But beyond the data, this report will take an in-depth look at the labor history of West Virginia — exploring both how strong unions played a key role when we grew together, and how their decline played a key role when we started to grow apart.

The report was written in three parts:

  • Examining the economic transition that took place in recent decades as inequality grew, wage growth stagnated, and job quality declined in West Virginia. It draws heavily on quantitative data to argue that the decline of unions was a significant factor in the rise of economic inequality.
  • Taking a qualitative, in-depth look at the labor history of West Virginia – exploring both how strong unions played a key role when our state grew together, and how their decline played a key role when it started to grow apart.
  • Outlining policy recommendations to strengthen worker power in West Virginia, which in turn could contribute to improving the state’s economic performance.

Read the full report here.

LISTEN: Power and the West Virginia Coalfields from Black in Appalachia

“We’re talking Black life in the West Virginia coal camps, the Mine Wars and the struggles for Black political power & workers’ rights with excerpts from our visit to the @WarsWV Museum, a talk with retired miners and the one and only Dr. Joe Trotter.”

And, what is the Black in Appalachia podcast? Through historical and contemporary stories of people, places and experiences hosts Enkeshi El-Amin and Angela Dennis interrogate what it means to be Black in Appalachia, creating space where under-told stories can be heard and Black identity can be reclaimed.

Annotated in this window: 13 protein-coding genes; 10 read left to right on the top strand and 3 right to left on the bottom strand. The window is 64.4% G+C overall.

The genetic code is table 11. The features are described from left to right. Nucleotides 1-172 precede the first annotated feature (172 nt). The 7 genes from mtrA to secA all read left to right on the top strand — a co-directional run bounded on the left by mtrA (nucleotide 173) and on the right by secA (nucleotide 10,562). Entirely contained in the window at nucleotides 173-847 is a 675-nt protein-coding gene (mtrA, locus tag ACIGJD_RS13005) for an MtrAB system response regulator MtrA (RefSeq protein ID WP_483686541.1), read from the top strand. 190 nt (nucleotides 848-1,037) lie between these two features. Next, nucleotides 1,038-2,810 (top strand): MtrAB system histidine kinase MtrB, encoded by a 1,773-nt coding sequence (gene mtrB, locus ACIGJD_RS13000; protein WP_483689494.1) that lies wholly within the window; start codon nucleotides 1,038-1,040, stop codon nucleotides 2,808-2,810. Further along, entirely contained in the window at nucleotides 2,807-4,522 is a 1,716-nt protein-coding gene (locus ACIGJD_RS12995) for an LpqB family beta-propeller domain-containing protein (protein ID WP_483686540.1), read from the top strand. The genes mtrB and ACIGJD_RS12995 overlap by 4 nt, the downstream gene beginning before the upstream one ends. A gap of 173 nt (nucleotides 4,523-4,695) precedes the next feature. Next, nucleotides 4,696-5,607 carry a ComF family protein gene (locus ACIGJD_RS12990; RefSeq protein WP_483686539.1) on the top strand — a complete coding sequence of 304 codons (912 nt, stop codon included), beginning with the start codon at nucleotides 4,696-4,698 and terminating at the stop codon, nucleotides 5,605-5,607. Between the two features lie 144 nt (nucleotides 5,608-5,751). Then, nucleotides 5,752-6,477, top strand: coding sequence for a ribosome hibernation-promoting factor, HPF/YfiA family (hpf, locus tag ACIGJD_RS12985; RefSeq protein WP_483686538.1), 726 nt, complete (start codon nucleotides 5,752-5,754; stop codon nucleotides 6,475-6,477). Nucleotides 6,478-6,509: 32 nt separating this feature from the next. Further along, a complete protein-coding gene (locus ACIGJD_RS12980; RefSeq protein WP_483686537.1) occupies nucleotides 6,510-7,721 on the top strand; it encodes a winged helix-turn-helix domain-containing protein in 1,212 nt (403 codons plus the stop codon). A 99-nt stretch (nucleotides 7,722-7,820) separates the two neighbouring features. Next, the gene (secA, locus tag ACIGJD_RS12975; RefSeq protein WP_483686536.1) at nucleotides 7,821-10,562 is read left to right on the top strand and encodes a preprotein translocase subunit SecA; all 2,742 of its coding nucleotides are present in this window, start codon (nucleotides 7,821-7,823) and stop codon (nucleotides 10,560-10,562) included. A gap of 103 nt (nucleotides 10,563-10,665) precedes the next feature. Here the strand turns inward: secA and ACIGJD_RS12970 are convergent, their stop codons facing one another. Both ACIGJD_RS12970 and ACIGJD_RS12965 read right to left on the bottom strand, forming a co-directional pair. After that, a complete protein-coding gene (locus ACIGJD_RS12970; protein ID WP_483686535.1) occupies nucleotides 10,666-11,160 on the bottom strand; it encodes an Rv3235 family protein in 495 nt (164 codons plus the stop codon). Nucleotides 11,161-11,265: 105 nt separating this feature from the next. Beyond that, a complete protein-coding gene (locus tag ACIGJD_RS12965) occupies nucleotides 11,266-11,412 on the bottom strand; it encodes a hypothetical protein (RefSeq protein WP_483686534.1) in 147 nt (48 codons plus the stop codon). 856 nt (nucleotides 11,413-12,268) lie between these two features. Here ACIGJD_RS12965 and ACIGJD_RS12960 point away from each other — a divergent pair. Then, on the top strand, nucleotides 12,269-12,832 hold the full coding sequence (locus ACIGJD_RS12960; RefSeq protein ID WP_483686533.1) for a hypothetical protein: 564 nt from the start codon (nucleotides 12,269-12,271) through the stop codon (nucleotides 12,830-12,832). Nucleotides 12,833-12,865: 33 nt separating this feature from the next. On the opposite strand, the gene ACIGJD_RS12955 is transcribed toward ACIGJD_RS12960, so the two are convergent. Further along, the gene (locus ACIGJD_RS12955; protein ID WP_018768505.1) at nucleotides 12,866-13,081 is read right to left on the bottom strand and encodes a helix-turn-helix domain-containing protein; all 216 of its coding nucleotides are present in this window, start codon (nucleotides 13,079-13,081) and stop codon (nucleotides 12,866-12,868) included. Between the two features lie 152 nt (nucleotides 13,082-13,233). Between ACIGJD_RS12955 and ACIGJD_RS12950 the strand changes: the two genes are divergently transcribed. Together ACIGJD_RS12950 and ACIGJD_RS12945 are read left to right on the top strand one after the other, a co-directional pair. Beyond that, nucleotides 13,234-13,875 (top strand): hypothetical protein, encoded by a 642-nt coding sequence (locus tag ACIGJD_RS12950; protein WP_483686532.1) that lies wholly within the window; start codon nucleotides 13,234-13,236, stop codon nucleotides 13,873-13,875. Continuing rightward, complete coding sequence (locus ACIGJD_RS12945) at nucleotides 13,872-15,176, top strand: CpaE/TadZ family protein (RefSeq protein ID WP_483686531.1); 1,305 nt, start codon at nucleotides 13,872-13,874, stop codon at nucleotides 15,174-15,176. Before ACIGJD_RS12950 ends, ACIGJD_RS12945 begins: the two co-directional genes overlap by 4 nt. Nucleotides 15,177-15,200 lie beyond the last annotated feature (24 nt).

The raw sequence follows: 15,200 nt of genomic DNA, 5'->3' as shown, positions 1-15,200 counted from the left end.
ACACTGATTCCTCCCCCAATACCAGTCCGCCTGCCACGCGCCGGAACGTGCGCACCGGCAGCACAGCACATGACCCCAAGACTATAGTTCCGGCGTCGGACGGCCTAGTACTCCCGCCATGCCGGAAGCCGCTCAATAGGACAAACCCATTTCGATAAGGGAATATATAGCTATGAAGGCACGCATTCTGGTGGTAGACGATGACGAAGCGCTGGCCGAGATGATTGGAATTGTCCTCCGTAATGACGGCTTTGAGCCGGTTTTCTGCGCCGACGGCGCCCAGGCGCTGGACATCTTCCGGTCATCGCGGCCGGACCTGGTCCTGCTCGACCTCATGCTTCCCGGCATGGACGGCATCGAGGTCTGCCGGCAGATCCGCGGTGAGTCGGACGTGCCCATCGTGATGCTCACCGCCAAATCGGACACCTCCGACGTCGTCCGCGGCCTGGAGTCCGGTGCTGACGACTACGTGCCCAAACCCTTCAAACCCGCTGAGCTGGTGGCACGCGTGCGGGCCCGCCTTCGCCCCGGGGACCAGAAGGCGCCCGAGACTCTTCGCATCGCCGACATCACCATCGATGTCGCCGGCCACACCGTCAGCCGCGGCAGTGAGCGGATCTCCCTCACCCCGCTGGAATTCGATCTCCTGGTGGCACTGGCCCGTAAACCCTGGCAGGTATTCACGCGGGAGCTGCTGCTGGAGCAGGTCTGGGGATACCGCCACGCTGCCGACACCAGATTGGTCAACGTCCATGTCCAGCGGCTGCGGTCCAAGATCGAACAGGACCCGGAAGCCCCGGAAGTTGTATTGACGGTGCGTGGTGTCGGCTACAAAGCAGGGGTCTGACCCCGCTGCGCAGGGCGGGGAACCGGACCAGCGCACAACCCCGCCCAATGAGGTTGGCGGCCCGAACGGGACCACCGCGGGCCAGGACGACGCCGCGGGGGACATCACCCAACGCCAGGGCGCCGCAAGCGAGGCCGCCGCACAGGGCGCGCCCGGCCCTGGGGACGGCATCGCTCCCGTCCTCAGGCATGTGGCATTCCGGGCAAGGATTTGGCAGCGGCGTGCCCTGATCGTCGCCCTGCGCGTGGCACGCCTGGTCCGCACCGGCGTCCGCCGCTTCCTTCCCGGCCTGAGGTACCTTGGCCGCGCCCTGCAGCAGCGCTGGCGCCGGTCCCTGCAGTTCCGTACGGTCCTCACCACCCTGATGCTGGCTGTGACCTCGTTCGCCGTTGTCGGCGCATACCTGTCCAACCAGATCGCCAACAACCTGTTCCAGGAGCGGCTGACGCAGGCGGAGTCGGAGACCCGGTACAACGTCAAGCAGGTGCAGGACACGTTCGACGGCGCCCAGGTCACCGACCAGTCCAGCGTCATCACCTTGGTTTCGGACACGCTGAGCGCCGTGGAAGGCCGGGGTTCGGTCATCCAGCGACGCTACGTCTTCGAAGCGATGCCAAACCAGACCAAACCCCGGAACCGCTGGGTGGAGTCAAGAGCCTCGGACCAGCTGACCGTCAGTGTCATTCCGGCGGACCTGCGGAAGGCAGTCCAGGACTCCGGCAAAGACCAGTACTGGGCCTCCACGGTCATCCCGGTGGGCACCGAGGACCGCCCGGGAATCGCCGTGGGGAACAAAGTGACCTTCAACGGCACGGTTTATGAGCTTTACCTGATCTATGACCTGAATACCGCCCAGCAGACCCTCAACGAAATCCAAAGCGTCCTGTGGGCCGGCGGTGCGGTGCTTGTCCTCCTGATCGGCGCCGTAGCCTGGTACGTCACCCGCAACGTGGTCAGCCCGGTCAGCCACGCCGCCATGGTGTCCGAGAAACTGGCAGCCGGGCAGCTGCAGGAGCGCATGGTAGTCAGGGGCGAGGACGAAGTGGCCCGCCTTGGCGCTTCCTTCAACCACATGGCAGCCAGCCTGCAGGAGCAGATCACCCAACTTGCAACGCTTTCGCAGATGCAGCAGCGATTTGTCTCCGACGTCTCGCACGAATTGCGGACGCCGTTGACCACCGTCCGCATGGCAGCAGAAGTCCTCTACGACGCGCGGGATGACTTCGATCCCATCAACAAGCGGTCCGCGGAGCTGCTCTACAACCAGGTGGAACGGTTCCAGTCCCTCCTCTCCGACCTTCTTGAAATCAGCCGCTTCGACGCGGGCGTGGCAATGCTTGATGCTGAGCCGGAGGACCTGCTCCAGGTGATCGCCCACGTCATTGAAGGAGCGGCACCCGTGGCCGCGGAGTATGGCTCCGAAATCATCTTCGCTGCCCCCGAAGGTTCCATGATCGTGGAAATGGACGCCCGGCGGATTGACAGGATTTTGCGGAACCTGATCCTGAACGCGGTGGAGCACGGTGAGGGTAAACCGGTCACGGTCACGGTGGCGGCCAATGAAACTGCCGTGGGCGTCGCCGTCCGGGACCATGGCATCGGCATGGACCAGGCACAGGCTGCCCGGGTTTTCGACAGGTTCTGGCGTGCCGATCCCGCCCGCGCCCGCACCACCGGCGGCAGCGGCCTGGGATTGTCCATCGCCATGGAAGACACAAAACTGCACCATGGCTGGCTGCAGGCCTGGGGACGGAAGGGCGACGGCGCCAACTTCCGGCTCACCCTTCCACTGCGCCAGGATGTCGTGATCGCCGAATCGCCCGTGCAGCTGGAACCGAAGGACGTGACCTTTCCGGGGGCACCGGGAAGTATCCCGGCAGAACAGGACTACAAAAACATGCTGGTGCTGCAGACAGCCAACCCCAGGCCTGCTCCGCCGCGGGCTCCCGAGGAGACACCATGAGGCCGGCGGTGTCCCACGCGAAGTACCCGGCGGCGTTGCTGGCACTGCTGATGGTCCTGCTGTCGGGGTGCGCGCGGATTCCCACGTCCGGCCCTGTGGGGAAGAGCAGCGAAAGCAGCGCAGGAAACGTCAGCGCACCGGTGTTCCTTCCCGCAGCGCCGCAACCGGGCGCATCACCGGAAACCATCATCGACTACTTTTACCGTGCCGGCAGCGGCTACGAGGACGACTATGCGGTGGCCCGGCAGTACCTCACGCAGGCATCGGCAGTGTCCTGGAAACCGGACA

VOLUNTEER: Mountain Farm Community Grocery needs your help!

Mountain Farm Community Grocery in McDowell County is hosting two back-to-back volunteer weekends Saturday and Sunday, Sept. 11 and 12 and Saturday and Sunday, Sept. 18 – 19 from 9 a.m. to 3 p.m. They will provide PPE and snacks!

To get in contact with organizers, email

Jobs, Jobs, Jobs & Opportunities


I’ve been working on an article titled “ Media’s Evolving, Inclusion Is Not. ” As I spent time thinking about equity in the way news is made, I decided to share my op-ed through an open Google Doc to invite community editing and comments.

I hope you will join this news experiment by adding your own thoughts and comments.

Think Wikipedia-meets-community-folk-journalism, or let’s just call it a community conversation — and that to me is how the news should be made… By and for the people.

Speaking of For The People, we hope you enjoy our new cartoon and will consider donating to Black By God to keep our cartoons and newsletters going.

Keep Good,

~ Crystal | (304) 207-0352‬